How to Help Children Develop Social Skills to Set Them Up for a Successful Future
Any parent knows it’s not easy to teach your child social skills. Their own fears and desires get in the way of being able to interact with others, no matter what age or gender.
But there are things you can regularly do to help them be more social with people and more engaged with other children, especially if they are shy.
What Causes Shyness in A Child?
Shyness is caused by an oversensitivity to new people and situations. Most shy children are born with this oversensitivity, so it is largely genetic.
According to psychological and neuroscientific research, shy people tend to have an overactive amygdala—the part of the brain responsible for controlling emotions, including fear. The natural flight-or-fight response to danger can cause shy children to feel anxiety in social situations.
Along with genetics, other possible causes of shyness include:
- Learned behaviour—if someone in the family exhibits shy behaviour, then a child might imitate them;
- Family relationships—insecure attachments with parents and inconsistent caregiving can lead to anxious and shy behaviour in children, while overprotective parents may teach their kids to be inhibited and afraid of new situations;
- Lack of social interaction—children who are isolated from people in the first years of their life may lack social skills and feel uneasy in social situations;
- Harsh criticism—children who are bullied by friends and family members may become shy;
- Fear of failure—if a child is pushed to excel beyond their capabilities and put down when they don’t live up to unrealistic expectations, they may develop a fear of failure that manifests as shyness.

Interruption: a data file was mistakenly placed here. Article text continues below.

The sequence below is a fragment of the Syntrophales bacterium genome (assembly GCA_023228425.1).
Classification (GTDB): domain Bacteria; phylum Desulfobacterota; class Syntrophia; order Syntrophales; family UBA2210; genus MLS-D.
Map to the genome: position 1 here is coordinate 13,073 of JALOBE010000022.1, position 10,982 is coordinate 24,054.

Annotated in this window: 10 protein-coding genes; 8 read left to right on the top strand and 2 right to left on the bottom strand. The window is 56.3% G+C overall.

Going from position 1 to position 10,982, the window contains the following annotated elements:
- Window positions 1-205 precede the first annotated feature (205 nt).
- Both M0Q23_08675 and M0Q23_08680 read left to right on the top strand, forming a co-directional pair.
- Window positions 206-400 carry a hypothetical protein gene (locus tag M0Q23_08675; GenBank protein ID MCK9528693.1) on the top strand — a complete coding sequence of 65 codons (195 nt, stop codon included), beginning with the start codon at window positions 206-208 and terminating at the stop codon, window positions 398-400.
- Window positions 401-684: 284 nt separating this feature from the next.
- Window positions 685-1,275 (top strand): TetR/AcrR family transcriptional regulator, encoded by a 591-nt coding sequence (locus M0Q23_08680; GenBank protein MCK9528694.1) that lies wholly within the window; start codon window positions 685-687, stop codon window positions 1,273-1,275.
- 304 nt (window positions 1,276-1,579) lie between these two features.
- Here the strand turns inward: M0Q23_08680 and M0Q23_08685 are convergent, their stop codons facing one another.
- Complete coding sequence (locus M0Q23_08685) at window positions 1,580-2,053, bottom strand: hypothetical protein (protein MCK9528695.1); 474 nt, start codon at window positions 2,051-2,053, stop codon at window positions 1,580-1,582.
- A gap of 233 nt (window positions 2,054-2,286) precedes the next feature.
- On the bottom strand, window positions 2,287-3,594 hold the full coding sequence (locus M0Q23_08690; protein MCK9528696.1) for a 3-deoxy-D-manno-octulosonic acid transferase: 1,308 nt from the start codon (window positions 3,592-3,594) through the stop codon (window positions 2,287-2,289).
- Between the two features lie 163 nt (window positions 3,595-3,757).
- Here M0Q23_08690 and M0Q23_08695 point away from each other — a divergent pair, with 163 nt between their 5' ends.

Why Is It Important to Teach Social Skills?
The social skills kids learn at a young age will help them succeed throughout their lives. Social skills are more predictive of future social and academic success than academic skills learned at an early age.
There is a strong correlation between social skills learned in kindergarten and the well-being of the same kids at the age of 25. According to a study, kids who showed high levels of social competence in kindergarten were more likely to graduate high school, go to college, get a job, and stay out of jail than those who showed lower levels of social competence.
5 Important Social Skills for Kids
Here are five important social skills you can help teach your children:
1. Playing Well With Others
Make time for free play with other children so your child can learn to take turns, share, problem solve, negotiate, and develop other social skills through social interactions with peers.
2. Problem Solving Skills
When your child has a problem, ask them to participate in the problem-solving process instead of trying to solve their problems for them. This includes asking them to describe their problem, come up with solutions, and try a solution.
Teaching your kids to problem solve will also help them learn from the valuable life lessons of making mistakes and trying again while making improvements along the way.
3. Ability to Label and Recognize Feelings
Encourage your child to be perceptive of others’ feelings and social cues by labelling emotions. You can do this at home with your family members—e.g., “Your brother looks unhappy right now,” and while reading stories with your child.
4. Being Helpful
Acknowledge and compliment your child when they are helpful. This acknowledgement will encourage your child to continue their positive social behaviour. And teaching your child to be helpful means they can look beyond their own needs and recognize the needs of others.
5. Controlling Impulses
Impulse control, also known as delayed gratification, can be taught with movement games in childhood, such as Simon Says, Red Light/Green Light, and Dance and Freeze.
Pretend play also helps children practice thinking outside of their own perspective and impulses. With pretend play, they have to take on a character, follow an imaginary storyline, prepare, take turns, and make rules to follow.